Personally, I think the best way to read the Commission?s emphasis on workforce readiness is to say that increasing, enriching, and expanding the AE system?s role in workforce readiness is the goal that should have highest priority right now ? but not the exclusive goal. (Policy should be able to chew gum and walk at the same time.) Why should workforce readiness have particularly high priority? Well, because it is the function that the AE system performs least well. The system has never been asked to do this, and so it?s no surprise (or cause for apology) that it doesn?t do much of it. We all know this. A large number of students come to AE programs with the goal of getting better jobs, but most of the programs specifically designed to help them in this regard are small and fragile. Likewise, the Commission says it considers transition to postsecondary education to be a form of workforce readiness. Again, although some programs make notable efforts to facilitate this, they do so largely in spite of existing policy and systems of funding. Only a tiny percentage of AE students make transitions.

In short, we simply have to build up the workforce readiness aspect of the system. Why? Because, as the Commission so eloquently points out, there are enormous benefits for adult learners and for the nation?s economy if we do, and enormous penalties for low-income, low skilled people, as well as economy, if we don?t. And only the AE system can take on this challenge. If it doesn?t, some other system will have to be devised to do so. That would be a terrible waste, because the existing services provided by AE are part of the pathway to workforce readiness. All we need to do is grow some additional branches on the tree ? something that many programs are trying to do, but for which they are not receiving much support.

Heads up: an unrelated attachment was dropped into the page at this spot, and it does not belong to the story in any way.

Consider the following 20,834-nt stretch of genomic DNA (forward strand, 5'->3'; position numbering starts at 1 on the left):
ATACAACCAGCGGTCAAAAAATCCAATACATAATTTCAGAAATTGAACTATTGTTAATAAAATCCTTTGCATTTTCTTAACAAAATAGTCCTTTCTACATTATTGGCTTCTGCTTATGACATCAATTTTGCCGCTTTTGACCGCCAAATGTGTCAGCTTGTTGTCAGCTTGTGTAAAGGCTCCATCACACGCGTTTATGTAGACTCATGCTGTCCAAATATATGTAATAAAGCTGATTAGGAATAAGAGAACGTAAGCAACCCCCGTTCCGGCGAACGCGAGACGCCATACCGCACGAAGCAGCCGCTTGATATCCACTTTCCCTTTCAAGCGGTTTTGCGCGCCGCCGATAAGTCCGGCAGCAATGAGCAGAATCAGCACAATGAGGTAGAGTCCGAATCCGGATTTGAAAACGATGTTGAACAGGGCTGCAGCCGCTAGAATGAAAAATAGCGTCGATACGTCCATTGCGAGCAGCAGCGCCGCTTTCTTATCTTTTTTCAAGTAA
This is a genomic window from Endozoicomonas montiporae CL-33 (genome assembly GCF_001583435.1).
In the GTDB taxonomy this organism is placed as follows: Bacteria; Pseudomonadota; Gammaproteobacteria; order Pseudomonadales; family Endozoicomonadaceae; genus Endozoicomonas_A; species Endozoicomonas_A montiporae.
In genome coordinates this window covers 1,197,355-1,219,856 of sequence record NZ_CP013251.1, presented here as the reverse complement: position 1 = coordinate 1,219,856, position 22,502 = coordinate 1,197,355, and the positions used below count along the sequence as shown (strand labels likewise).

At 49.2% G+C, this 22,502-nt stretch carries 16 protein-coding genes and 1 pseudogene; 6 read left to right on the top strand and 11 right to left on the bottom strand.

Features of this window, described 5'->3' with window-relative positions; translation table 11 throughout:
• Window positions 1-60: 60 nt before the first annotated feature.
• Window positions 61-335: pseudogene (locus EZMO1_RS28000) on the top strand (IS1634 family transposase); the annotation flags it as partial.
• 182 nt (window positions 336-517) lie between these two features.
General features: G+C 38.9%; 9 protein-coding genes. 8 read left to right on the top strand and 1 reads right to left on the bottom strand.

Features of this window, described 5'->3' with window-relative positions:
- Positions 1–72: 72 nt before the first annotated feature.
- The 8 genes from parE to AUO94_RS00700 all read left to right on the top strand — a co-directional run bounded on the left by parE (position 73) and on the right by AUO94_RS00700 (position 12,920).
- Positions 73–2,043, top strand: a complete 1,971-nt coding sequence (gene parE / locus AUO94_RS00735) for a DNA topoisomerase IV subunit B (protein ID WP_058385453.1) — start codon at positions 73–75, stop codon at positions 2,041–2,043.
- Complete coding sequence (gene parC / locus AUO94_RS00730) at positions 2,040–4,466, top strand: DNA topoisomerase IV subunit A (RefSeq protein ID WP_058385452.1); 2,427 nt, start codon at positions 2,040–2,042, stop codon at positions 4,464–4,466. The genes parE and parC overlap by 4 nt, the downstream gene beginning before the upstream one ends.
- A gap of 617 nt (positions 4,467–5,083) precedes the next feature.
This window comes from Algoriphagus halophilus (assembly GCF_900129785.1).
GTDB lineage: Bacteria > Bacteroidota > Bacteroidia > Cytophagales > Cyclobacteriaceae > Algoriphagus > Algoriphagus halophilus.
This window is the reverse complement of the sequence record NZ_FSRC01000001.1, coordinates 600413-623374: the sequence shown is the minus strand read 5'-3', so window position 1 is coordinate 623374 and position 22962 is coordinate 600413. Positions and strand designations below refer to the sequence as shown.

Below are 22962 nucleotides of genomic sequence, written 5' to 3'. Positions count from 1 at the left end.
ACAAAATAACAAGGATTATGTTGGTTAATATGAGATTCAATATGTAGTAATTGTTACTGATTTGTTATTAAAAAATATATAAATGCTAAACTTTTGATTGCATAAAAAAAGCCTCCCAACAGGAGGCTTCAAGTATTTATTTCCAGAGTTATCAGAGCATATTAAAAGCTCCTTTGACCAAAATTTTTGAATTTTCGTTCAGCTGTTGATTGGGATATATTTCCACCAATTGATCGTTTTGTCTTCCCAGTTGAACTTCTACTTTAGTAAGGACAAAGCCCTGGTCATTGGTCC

Anyway, that?s how I read it, and I would invite you to see if it makes more sense if YOU read it that way.

In addition, there is another consideration. I personally believe that there is precious little political support for any major expansion of AE services or funding UNLESS the system can be tied to high priority national economic goals. That doesn?t mean that these must be the system?s only goals. But we?ve all beat our heads against a brick wall for decades trying to sell AE in traditional terms, and we have too little to show for it. In contrast, emphasizing the need to expand the workforce related aspects of the system appears (thus far) to have enlisted allies in business, labor, and other sectors of education we never had before.